• UNDP6, UNISDR7 and UNFCCC8 must work together to establish a joint monitoring framework for measuring progress in achieving the resilience outcomes across all post-2015 frameworks, which should disaggregate data by vulnerable group.
  • National governments should create or strengthen multi-stakeholder platforms for DRR and/or Climate Change Adaptation (CCA) in order to improve cross-disciplinary communication and accountability at all levels. They should be tasked with developing ambitious national targets and sub-national indicators that measure resilience across all post-2015 frameworks and be linked with National Adaptation Plans and DRR Plans.

III. Plan now for the current and future consequences of climate-induced humanitarian crises

  • Include planning for the consequences of climate change, including climate-induced displacement and migrations, in all relevant policy making, at regional and global level, to ensure each affected country share equitably the consequences of populations’ displacements. This comprises the inclusion of loss and damages in the agreement in a comprehensive, integrated and coherent manner.

IV. Commit to the effective and appropriate implementation of all of the above

  • For adaptation strategies to have a comprehensive and durable impact on populations, they need to consider states’ fragility and be context sensitive.
  • In order to achieve sustainable positive change, climate policy frameworks should incorporate existing human rights norms which uphold human rights for all, including gender equality and equity. Furthermore, policy frameworks must include the most vulnerable groups (women, children, persons with disabilities, elderly and indigenous) to reinforce their resilience to climate risks and ensure their participation and empowerment.
  • All necessary steps towards reducing the impact of climate change induced humanitarian crises need to be sufficiently funded. National governments must allocate 5% of Overseas Development Assistance (ODA) for specific Disaster Risk Reduction (DRR) activities and increase the share of community-led DRR projects, localized strategies and capacity building through an allocated budget of 50% of the whole States’ DRR budgets9.
  • Developed countries need to support vulnerable countries with adaptation investments as part of their commitment to mobilise $100 billion annually by 2020, agreed at COP15 confrence.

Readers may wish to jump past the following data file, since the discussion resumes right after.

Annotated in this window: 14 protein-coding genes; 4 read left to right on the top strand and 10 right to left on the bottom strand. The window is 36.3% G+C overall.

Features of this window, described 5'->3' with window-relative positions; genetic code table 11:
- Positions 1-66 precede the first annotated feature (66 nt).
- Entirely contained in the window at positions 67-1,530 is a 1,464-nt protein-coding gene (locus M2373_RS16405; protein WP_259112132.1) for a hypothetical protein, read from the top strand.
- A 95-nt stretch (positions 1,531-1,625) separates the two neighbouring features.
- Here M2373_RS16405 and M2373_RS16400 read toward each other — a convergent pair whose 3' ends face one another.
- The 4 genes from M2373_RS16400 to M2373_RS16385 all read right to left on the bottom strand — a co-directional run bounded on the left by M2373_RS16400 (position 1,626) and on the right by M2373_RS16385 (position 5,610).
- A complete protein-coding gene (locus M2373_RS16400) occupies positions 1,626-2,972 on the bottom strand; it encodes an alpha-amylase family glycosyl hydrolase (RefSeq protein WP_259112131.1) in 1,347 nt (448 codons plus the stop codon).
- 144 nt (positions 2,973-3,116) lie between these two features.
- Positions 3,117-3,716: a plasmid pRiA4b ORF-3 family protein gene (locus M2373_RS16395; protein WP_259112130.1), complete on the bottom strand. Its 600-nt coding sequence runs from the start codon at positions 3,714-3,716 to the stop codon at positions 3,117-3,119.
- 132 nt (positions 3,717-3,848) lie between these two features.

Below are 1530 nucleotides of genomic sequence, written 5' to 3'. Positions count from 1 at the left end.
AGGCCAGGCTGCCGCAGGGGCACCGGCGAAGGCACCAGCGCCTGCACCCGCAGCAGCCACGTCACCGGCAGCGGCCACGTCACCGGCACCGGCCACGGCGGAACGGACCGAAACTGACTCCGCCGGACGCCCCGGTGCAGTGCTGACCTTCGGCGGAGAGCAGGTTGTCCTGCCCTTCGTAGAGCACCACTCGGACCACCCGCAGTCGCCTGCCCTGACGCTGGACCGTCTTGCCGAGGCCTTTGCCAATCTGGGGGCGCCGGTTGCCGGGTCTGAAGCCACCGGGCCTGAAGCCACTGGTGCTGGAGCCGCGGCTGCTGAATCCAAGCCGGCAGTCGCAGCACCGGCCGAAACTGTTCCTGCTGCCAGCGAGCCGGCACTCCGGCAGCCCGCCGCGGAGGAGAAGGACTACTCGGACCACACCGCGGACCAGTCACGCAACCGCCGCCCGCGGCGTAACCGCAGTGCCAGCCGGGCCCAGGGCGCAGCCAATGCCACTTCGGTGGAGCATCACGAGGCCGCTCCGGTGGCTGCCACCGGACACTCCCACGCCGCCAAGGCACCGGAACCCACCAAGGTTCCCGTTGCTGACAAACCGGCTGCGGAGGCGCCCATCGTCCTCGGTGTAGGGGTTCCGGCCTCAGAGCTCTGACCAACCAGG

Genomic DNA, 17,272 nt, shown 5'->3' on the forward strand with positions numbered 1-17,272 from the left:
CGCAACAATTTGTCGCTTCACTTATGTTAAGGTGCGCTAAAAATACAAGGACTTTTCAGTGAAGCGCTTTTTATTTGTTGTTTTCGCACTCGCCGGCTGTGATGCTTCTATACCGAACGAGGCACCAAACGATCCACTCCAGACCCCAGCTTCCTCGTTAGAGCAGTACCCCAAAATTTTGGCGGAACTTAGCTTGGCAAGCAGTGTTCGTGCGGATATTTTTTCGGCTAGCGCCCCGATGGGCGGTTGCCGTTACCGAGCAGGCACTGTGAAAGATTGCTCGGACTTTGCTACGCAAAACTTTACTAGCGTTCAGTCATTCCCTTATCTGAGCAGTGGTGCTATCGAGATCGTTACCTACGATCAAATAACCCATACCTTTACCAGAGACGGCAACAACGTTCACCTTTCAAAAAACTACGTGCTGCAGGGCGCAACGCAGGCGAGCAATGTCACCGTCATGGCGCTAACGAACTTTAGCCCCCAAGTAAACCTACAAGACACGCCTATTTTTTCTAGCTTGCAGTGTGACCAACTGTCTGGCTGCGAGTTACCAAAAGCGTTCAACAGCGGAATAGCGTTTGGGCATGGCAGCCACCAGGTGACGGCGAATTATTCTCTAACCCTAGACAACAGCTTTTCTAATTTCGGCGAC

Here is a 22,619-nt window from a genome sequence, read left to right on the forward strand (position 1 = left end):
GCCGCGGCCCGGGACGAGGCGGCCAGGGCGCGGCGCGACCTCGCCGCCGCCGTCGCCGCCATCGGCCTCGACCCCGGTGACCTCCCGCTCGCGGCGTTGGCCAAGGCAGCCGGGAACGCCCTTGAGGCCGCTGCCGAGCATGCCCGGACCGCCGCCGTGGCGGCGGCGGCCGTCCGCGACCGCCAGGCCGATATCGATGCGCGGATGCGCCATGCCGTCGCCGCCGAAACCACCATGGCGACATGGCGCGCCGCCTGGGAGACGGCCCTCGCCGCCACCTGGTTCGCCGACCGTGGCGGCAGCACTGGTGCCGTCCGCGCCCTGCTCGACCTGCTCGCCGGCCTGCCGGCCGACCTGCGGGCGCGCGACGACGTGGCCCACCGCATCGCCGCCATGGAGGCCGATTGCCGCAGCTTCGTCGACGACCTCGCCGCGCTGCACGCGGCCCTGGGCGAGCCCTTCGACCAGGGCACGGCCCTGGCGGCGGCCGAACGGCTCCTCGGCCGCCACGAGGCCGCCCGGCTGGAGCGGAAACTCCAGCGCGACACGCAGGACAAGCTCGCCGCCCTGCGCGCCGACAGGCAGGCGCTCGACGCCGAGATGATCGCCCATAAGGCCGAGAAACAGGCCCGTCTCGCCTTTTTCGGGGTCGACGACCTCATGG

• Donors must incorporate long term resilience building as a requirement for providing any ODA through the introduction of resilience markers in funding applications.

1 UNISDR, ‘The Economic and Human Impact of Disasters in the last 10 years’, EM-DAT database 2014, Centre for Research on the Epidemiology of Disasters (CRED), Munich Re. This percentage represents a sharp increase from two decades ago when climate-related catastrophes accounted for 75% of disasters. Accessed August 3rd, 2015 http://www.unisdr.org/files/42862_economichumanimpact20052014unisdr.pdf

2 IDMC-NRC, ‘At a glance: Global Estimates 2014: people displaced by disasters’. Accessed August 3rd, 2015 http://www.internal-displacement.org/assets/library/Media/201409-globalEstimates-2014/At-a-glance-global-estimates-2014-17Sept2.pdf

3 WHO, ‘Climate change and health, Fact sheet N°266’, Media Center, Reviewed August 2014. Accessed August 3rd, 2015 http://www.who.int/mediacentre/factsheets/fs266/en/

4 UNDP, ‘Fighting climate change: human solidarity in a divided world’, Human Development Report 2007/2008. Accessed August 3rd, 2015 http://hdr.undp.org/sites/default/files/reports/268/hdr_20072008_en_complete.pdf

5 OECD, ‘The Consequences of Inaction’, Environmental Outlook to 2050, OECD Publishing, 2012. Accessed August 3rd, 2015 http://www.oecd.org/fr/env/indicateurs-modelisation-perspectives/49848948.pdf

6 UNDP : United Nations Development Program

7 UNISDR : United Nations Office for Disaster Risk Reduction

8 UNFCCC : United Nations Framework Convention on Climate Change

9 Joint Civil Society Organizations Statement, ‘Ensuring Sustainable Development: The need to invest in disaster risk reduction’, June 15th, 2015. Accessed August 3rd, 2015 https://www.bond.org.uk/data/files/Joint_CSO_statement_on_DRR_in_FFD_FINAL_120615.pdf Global Humanitarian Assistance, ‘Disaster Risk Reduction – spending where it should count’, 2012. Accessed August 3rd, 2015 http://www.globalhumanitarianassistance.org/report/disaster-risk-reduction-spending-where-it-should-count